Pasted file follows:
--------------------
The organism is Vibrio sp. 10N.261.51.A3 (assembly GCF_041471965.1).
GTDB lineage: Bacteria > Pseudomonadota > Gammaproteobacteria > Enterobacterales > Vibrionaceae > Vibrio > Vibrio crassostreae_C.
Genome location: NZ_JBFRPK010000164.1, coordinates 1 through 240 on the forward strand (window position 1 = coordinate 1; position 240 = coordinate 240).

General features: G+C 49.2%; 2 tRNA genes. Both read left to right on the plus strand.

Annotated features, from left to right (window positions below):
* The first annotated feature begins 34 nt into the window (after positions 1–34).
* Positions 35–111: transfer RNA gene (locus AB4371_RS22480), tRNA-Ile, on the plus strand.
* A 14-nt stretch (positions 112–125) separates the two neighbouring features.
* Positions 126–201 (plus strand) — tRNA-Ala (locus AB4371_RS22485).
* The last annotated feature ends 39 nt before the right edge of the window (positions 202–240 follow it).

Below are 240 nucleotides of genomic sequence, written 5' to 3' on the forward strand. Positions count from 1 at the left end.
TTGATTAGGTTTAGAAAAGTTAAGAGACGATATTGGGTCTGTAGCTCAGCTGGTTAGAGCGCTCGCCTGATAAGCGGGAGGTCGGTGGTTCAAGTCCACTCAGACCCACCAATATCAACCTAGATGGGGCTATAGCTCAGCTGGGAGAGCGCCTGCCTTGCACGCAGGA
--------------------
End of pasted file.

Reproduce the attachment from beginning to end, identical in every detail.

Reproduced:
The organism is Vibrio sp. 10N.261.51.A3 (assembly GCF_041471965.1).
GTDB lineage: Bacteria > Pseudomonadota > Gammaproteobacteria > Enterobacterales > Vibrionaceae > Vibrio > Vibrio crassostreae_C.
Genome location: NZ_JBFRPK010000164.1, coordinates 1 through 240 on the forward strand (window position 1 = coordinate 1; position 240 = coordinate 240).

General features: G+C 49.2%; 2 tRNA genes. Both read left to right on the plus strand.

Annotated features, from left to right (window positions below):
* The first annotated feature begins 34 nt into the window (after positions 1–34).
* Positions 35–111: transfer RNA gene (locus AB4371_RS22480), tRNA-Ile, on the plus strand.
* A 14-nt stretch (positions 112–125) separates the two neighbouring features.
* Positions 126–201 (plus strand) — tRNA-Ala (locus AB4371_RS22485).
* The last annotated feature ends 39 nt before the right edge of the window (positions 202–240 follow it).

Below are 240 nucleotides of genomic sequence, written 5' to 3' on the forward strand. Positions count from 1 at the left end.
TTGATTAGGTTTAGAAAAGTTAAGAGACGATATTGGGTCTGTAGCTCAGCTGGTTAGAGCGCTCGCCTGATAAGCGGGAGGTCGGTGGTTCAAGTCCACTCAGACCCACCAATATCAACCTAGATGGGGCTATAGCTCAGCTGGGAGAGCGCCTGCCTTGCACGCAGGA